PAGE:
American Made takes place in the years when its star, Tom Cruise, became a household name. Since the Cruise character is a cocky pilot, comparisons to Top Gun are inevitable. Still, a better frame of reference is Risky Business, the coming of age comedy where Cruise played Joel, a high school student who turns his parents’ suburban home into a brothel. Joel might have grown up to be like Barry, the hero of American Made: he starts bored and listless, only to plunge into a world of crime, learning about himself along the way. Whereas Risky Business is low-stakes, American Made uses Barry as entry point into the decade’s greatest espionage failures. Director Doug Liman strikes a glib tone for the material, moving the plot at a steady, cynical clip. It works as a typical rags/riches/rags story, even if the material is maddening once you start to think about it.
When we meet Barry, it is the late 1970s and he is a pilot for TWA. Routines and checklists bore him, so where he creates artificial turbulence on a redeye to amuse himself. Right off the bat, the point of this scene is bizarre: Liman and screenwriter Gary Spinelli are going for the laugh, as if Barry’s lapse in responsibility means he has a dormant, devil-may-care spirit. My first instinct, however, was to feel bad for the couple hundred passengers who were literally jerked around for Barry’s amusement.
Indeed, every scene is from Barry’s perspective, and the script creates one implausible situation after another where we are meant to feel sympathy. It is easy at first: a CIA spook named Schafer (Domhnall Gleeson) recruits Barry to fly spy planes over Central America, helping install dictators along the way. This gets the attention of Jorge (Alejandro Edda), a member of the Medellin cartel, so Barry starts running drugs and spying for Uncle Sam at the same time. A small-scale operation soon turns into a full-fledged business, and Barry has so much money he can’t find a proper place to stash it all. Everyone is happy with this arrangement, including Barry’s wife Lucy (Sarah Wright), at least until seemingly every law enforcement agency in the country catches wind of Barry’s scheme.
Barry is a familiar American archetype: the hotshot individualist whose ambition exceeds the limits of the law and morality. You need an actor with charisma, so Cruise is a perfect fit. He has the same toothy smile, embellished by “aw shucks” charm and lovably dim disposition. Schafer and Jorge see right through Barry, so the thrill of American Made is how he eventually realizes he’s the sucker. There are also familiar scenes to any American crime saga: there is the perfunctory sequence where we marvel at Barry’s wealth and success. This has been a genre staple ever since Goodfellas, except Scorsese had the wherewithal to make it seem vulgar. Liman and Spinelli never quiet criticize Barry, except when he starts to fail. There’s nothing more American, really, than hating a loser.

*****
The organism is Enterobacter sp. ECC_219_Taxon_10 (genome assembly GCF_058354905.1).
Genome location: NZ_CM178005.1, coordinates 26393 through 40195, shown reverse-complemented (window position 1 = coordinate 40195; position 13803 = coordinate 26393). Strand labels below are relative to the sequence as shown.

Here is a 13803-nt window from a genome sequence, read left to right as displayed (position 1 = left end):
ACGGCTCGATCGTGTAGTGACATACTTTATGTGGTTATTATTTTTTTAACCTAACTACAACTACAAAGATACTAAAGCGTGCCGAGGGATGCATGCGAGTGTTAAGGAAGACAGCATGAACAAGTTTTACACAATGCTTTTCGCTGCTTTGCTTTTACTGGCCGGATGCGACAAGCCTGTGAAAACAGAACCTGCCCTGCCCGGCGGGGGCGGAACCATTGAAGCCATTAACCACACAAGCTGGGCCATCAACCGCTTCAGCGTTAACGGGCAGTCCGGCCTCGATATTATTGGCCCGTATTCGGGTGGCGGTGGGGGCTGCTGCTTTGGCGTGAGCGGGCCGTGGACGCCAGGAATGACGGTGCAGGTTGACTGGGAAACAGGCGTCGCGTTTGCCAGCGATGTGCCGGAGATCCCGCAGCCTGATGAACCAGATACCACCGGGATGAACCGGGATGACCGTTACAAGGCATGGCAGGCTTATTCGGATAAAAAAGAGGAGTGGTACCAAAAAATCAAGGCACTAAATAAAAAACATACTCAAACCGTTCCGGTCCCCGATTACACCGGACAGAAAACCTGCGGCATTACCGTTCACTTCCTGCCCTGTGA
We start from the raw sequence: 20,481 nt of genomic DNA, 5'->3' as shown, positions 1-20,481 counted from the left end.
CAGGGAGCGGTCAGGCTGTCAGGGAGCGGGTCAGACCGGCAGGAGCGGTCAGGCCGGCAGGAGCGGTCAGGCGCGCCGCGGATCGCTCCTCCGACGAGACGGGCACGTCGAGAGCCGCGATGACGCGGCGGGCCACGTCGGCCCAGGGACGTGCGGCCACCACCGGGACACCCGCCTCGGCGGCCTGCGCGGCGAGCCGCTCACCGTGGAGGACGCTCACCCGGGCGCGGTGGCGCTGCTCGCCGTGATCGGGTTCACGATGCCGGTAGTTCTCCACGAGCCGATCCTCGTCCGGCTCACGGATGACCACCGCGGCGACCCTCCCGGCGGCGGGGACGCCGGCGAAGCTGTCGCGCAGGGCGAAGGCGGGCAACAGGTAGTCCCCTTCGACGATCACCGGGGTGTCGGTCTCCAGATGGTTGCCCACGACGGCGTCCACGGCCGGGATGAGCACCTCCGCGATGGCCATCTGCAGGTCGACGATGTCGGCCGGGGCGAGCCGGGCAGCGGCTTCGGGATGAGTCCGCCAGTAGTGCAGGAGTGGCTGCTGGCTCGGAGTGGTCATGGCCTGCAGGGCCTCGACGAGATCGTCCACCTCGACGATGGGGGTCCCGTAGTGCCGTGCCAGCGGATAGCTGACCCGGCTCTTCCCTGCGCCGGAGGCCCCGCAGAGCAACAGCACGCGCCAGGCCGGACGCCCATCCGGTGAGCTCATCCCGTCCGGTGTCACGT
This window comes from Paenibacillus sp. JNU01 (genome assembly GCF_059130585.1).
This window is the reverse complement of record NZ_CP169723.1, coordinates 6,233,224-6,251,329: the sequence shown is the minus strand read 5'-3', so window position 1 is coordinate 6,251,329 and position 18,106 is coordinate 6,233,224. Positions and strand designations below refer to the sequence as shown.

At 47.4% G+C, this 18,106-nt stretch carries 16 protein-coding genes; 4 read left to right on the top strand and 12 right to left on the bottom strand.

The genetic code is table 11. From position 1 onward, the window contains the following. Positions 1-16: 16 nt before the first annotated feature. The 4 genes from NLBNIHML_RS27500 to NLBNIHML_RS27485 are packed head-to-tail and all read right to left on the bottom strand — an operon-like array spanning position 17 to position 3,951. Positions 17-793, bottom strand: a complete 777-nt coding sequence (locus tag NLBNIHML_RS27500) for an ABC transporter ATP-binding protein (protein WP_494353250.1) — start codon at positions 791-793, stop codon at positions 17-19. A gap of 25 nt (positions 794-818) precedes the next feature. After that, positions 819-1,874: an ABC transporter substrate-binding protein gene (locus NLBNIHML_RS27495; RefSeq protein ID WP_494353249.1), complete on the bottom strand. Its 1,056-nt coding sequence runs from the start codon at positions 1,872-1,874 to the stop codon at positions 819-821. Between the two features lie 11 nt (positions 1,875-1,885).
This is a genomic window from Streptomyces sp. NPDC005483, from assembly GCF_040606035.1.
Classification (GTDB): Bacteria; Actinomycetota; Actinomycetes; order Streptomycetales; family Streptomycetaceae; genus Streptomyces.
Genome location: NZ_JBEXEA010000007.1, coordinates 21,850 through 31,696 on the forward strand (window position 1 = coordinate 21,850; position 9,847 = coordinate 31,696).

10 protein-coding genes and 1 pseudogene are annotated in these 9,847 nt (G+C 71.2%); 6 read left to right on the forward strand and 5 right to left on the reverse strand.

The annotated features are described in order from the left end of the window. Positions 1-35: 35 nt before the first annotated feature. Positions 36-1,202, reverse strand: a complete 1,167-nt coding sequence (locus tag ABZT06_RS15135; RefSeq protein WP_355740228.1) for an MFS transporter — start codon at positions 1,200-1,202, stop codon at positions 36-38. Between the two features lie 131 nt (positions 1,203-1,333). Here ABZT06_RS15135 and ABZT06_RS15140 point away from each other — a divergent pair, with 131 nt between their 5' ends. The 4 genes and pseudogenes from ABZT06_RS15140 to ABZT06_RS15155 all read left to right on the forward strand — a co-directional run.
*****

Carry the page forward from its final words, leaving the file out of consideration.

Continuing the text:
Doug Liman is a good fit for this material because his versatility is unusual. He can handle low-key indie comedy (Swingers), and big budget blockbuster (Edge of Tomorrow). To his credit, Liman finds many ways to make air travel seems exciting. There is a dramatic crash sequence that ends with Cruise as the butt of a broadly comic sight gag. There are multiple chase sequences, and Liman slows them down so we understand just how Barry can escape his pursuers. Another strange formal quality to American Made is how it resembles a home VHS tape: the aspect ratio is boxy, and some sequences have an amateurish, handheld quality to them. Barry’s taped confession is also a framing device, so the image oscillates between crisply filmed jungles and shoddy motels.
Oliver North and Iran-Contra are a major plot point in American Made, and the film treats it like a joke. Admittedly, in some circles the story is a punch line; the Seth MacFarlane cartoon American Dad turned it into a musical number. The difference is that the Dad is a conservative buffoon, whereas Tom Cruise is… Tom Cruise. His persona and star power create an implicit tolerance of the film’s point of view, leaving us with the aftertaste that our country’s biggest scandals amount to little more than a footnote. This film does not reward careful attention, and its shaggy dog approach chips away at any deeper thought or sense of suspense. Soon enough, American Made will have the same legacy as Top Gun and Risky Business: it’ll be passable entertainment when you’re at home, flipping through the channels.